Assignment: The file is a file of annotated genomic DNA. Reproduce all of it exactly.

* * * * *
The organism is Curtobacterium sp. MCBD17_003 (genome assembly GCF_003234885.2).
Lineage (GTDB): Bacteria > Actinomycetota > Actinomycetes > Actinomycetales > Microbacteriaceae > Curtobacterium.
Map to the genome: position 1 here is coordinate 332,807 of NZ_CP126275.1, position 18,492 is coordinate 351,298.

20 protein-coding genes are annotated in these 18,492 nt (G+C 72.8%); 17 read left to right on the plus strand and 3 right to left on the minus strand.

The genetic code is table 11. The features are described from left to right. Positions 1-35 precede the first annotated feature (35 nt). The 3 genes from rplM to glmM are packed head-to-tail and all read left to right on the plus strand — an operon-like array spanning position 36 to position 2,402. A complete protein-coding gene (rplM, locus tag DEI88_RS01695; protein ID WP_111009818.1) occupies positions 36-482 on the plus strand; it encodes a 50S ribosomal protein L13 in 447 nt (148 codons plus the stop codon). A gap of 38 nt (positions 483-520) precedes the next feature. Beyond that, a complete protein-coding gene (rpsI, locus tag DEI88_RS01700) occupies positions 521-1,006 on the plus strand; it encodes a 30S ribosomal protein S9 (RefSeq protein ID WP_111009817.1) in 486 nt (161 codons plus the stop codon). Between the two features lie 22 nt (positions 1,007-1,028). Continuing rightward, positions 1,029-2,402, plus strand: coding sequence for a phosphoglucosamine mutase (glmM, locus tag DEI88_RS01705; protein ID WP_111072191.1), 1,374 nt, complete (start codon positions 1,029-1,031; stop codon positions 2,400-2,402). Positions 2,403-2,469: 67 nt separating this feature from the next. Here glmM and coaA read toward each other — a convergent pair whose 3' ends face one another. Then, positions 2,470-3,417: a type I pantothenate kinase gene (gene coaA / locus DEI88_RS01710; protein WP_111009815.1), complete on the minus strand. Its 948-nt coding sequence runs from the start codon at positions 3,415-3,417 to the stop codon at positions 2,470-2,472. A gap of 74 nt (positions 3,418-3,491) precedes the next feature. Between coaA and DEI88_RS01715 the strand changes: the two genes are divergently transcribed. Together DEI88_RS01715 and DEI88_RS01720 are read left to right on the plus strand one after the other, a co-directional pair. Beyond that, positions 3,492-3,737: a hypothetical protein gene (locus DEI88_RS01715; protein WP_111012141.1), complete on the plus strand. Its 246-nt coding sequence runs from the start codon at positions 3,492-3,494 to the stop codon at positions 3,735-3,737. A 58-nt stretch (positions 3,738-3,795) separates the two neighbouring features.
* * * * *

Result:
The organism is Curtobacterium sp. MCBD17_003 (genome assembly GCF_003234885.2).
Lineage (GTDB): Bacteria > Actinomycetota > Actinomycetes > Actinomycetales > Microbacteriaceae > Curtobacterium.
Map to the genome: position 1 here is coordinate 332,807 of NZ_CP126275.1, position 18,492 is coordinate 351,298.

20 protein-coding genes are annotated in these 18,492 nt (G+C 72.8%); 17 read left to right on the plus strand and 3 right to left on the minus strand.

The genetic code is table 11. The features are described from left to right. Positions 1-35 precede the first annotated feature (35 nt). The 3 genes from rplM to glmM are packed head-to-tail and all read left to right on the plus strand — an operon-like array spanning position 36 to position 2,402. A complete protein-coding gene (rplM, locus tag DEI88_RS01695; protein ID WP_111009818.1) occupies positions 36-482 on the plus strand; it encodes a 50S ribosomal protein L13 in 447 nt (148 codons plus the stop codon). A gap of 38 nt (positions 483-520) precedes the next feature. Beyond that, a complete protein-coding gene (rpsI, locus tag DEI88_RS01700) occupies positions 521-1,006 on the plus strand; it encodes a 30S ribosomal protein S9 (RefSeq protein ID WP_111009817.1) in 486 nt (161 codons plus the stop codon). Between the two features lie 22 nt (positions 1,007-1,028). Continuing rightward, positions 1,029-2,402, plus strand: coding sequence for a phosphoglucosamine mutase (glmM, locus tag DEI88_RS01705; protein ID WP_111072191.1), 1,374 nt, complete (start codon positions 1,029-1,031; stop codon positions 2,400-2,402). Positions 2,403-2,469: 67 nt separating this feature from the next. Here glmM and coaA read toward each other — a convergent pair whose 3' ends face one another. Then, positions 2,470-3,417: a type I pantothenate kinase gene (gene coaA / locus DEI88_RS01710; protein WP_111009815.1), complete on the minus strand. Its 948-nt coding sequence runs from the start codon at positions 3,415-3,417 to the stop codon at positions 2,470-2,472. A gap of 74 nt (positions 3,418-3,491) precedes the next feature. Between coaA and DEI88_RS01715 the strand changes: the two genes are divergently transcribed. Together DEI88_RS01715 and DEI88_RS01720 are read left to right on the plus strand one after the other, a co-directional pair. Beyond that, positions 3,492-3,737: a hypothetical protein gene (locus DEI88_RS01715; protein WP_111012141.1), complete on the plus strand. Its 246-nt coding sequence runs from the start codon at positions 3,492-3,494 to the stop codon at positions 3,735-3,737. A 58-nt stretch (positions 3,738-3,795) separates the two neighbouring features.